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The Lady in the Van (2015)

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A man forms an unexpected bond with a transient woman living in her van that's parked in his driveway.

Director:

Writers:

(screenplay), (memoir)
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4,142 ( 462)
Nominated for 1 Golden Globe. Another 1 win & 5 nominations. See more awards »

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Cast

Cast overview, first billed only:
...
...
Underwood
Clare Hammond ...
George Fenton ...
Conductor
BBC Concert Orchestra ...
The British Symphony Orchestra
...
Jamie Parker ...
Estate Agent
...
Pauline
...
Rufus
Richard Griffiths ...
Sam Perry
Pandora Colin ...
Fiona Perry
...
Giles Perry
...
Actor
Giles Cooper ...
Passer by
Tom Klenerman ...
Tom Perry
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Storyline

The Lady in the Van tells the true story of Alan Bennett's strained friendship with Miss Mary Shepherd, an eccentric homeless woman whom Bennett befriended in the 1970s before allowing her temporarily to park her Bedford van in the driveway of his Camden home. She stayed there for 15 years. As the story develops Bennett learns that Miss Shepherd is really Margaret Fairchild (died 1989), a former gifted pupil of the pianist Alfred Cortot. She had played Chopin in a promenade concert, tried to become a nun, was committed to an institution by her brother, escaped, had an accident when her van was hit by a motorcyclist for which she believed herself to blame, and thereafter lived in fear of arrest.

Plot Summary | Add Synopsis

Taglines:

A mostly true story


Motion Picture Rating (MPAA)

Rated PG - 13 for a brief unsettling image | See all certifications »

Parents Guide:

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Details

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Release Date:

26 February 2016 (USA)  »

Also Known As:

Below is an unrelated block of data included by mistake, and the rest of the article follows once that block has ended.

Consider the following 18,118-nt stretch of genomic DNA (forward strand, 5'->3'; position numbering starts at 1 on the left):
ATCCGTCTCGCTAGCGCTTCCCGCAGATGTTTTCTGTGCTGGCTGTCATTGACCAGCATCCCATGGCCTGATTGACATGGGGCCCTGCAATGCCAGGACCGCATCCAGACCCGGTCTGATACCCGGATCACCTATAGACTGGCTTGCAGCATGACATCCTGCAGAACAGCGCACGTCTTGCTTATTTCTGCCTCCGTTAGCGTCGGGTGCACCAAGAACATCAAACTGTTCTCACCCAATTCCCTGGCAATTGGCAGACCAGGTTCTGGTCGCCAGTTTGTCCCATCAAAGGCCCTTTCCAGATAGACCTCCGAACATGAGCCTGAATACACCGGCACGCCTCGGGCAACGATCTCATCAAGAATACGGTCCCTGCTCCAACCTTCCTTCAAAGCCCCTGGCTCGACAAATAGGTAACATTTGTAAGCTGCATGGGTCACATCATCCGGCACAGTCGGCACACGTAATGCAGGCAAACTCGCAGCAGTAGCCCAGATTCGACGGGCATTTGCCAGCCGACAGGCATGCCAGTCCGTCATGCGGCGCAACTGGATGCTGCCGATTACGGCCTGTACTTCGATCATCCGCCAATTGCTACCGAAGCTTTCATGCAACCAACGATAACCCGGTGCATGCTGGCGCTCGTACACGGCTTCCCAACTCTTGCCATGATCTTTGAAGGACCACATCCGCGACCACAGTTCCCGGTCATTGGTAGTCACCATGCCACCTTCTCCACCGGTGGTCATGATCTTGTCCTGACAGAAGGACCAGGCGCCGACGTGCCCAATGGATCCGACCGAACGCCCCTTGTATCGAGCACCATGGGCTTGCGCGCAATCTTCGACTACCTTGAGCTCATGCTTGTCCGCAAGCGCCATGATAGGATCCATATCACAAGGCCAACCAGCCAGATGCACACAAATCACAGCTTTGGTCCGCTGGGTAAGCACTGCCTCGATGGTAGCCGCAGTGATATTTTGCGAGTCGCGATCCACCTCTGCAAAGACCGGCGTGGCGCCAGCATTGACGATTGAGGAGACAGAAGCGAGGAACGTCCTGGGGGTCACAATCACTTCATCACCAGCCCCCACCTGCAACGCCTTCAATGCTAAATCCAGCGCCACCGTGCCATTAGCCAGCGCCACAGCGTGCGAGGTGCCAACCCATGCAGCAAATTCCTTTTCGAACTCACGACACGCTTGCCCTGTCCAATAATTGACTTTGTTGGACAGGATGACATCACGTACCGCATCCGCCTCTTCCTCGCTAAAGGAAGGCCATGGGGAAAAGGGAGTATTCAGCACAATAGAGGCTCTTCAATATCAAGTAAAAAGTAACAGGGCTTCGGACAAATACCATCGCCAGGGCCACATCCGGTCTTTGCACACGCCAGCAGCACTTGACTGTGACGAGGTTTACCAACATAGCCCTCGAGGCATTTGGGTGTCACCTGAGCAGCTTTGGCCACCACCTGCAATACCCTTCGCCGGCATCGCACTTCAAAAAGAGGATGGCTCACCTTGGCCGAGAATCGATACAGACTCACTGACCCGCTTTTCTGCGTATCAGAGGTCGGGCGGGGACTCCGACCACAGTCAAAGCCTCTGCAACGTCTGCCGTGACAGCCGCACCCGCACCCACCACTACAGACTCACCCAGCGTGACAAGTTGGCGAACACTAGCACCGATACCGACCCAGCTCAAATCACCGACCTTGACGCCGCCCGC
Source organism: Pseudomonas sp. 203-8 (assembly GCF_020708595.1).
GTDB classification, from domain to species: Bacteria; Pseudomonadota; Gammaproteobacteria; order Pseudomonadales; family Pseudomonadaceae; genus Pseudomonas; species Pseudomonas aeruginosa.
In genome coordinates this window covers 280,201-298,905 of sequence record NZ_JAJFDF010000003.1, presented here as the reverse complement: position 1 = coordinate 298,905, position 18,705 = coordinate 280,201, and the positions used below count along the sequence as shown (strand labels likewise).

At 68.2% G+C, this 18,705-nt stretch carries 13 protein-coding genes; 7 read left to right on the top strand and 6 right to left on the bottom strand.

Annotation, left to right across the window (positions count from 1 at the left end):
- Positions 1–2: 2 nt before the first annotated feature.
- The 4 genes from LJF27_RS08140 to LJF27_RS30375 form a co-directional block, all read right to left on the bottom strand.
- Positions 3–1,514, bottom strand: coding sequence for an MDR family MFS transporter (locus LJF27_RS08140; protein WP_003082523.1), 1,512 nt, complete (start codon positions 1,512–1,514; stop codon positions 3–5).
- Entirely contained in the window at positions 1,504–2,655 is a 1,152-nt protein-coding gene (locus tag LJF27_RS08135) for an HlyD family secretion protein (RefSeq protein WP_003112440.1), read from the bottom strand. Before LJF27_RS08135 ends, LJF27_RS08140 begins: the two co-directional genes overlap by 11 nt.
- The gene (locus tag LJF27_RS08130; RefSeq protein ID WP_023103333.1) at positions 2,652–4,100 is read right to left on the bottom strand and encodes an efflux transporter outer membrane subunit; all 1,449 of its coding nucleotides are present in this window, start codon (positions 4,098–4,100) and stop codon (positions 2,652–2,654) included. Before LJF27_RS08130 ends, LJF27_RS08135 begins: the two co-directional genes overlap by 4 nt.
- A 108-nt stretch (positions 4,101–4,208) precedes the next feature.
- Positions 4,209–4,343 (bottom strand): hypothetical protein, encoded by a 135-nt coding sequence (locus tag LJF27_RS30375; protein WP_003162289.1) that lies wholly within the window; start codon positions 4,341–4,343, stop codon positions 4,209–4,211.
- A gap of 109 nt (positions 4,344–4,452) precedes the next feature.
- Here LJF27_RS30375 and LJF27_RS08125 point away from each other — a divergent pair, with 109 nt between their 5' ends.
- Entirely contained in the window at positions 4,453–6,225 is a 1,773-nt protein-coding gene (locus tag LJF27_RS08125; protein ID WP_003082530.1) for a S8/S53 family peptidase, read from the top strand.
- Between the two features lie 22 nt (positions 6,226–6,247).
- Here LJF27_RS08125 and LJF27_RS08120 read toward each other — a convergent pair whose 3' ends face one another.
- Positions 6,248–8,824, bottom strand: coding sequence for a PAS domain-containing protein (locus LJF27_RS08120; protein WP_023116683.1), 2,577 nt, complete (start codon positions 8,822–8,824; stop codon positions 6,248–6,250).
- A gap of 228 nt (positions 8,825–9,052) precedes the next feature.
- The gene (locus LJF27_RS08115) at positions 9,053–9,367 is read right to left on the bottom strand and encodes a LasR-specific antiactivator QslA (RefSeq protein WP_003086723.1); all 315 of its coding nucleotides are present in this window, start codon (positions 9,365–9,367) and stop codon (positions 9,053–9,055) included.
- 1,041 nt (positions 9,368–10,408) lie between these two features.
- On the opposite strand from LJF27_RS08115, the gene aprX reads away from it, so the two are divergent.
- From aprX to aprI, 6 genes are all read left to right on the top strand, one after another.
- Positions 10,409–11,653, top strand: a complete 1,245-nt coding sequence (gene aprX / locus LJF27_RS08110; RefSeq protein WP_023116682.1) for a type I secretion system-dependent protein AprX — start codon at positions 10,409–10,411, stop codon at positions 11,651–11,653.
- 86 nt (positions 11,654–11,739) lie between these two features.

Dama iz dvorišta  »

Box Office

Budget:

$6,000,000 (estimated)

Opening Weekend:

$175,280 (USA) (22 January 2016)

Gross:

$10,017,675 (USA) (3 June 2016)
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Company Credits

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Technical Specs

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Did You Know?

Trivia

The film was shot in the actual house on the actual street where the events took place, Gloucester Crescent in Camden Town. Some of the same people still lived there when the star prop arrived, decades later. See more »

Goofs

There are a couple of historical mistakes which the filmmakers perhaps missed, and which show the hazard of filming in today's environment. In one of the early street scenes, circa 1974, Miss Shepherd is seen walking away from a crossroads. The traffic signals shown there are a modern design, not introduced until 1997. In another scene where she is seen with Alan Bennett near the gates of the convent, the block of flats in the background have modern double-glazing. In the 1970s, this would either have been single-glazed with wood frames or light aluminium. See more »

Quotes

[first lines]
Alan Bennett: [typing] The smell is sweet, with urine only a minor component, the prevalent odor suggesting the inside of someone's ear. Dank clothes are there, too, wet wool and onions, which she eats raw. Plus, what for me has always been the essence of poverty, damp newspaper. Miss Shepherd's multi-flavored aroma is masked by a liberal application of various talcum powders, with Yardley's Lavender always a favorite. And currently it is this genteel fragrance that dominates the second subject, ...
[...]
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Crazy Credits

During the first part of the credits, a young Margaret can be seen playing the piano at her concert in King's Hall. See more »

Connections

Featured in The Making of the Lady in the Van (2016) See more »

Soundtracks

Pretty Please
Written by Leon and Levi Triplett
Performed by The Triplett Twins
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User Reviews

 
Exquisite authenticity
22 December 2015 | by (South Africa) – See all my reviews

The most notable features of Alan Bennett's writing are his honesty and wry, gentle humour. Despite some plot embellishments the authenticity of his ambivalence towards his mother and Miss Shepherd and the mixture of guilt, exasperation and pity which governed his relationships with these very different women, is beautifully conveyed. Maggie Smith's brilliance lies in her ability to suggest the mental illness which destroyed Margaret/Mary's life and still clouds her mind combined with her shrewd determination to survive while retaining some shreds of dignity and independence. She senses Alan's inability to turn her away and he, in turn, seems to recognise a sensitive, traumatised soul in the stinking, obstinate vagrant. Alex Jennings captures the essence of Alan Bennett, his fastidiousness, his high moral standards and his relentless pursuit of truth in his writing. The superb script and talented cast give a vivid portrayal of this period of the writer's life and the charm of his Camden neighborhood.


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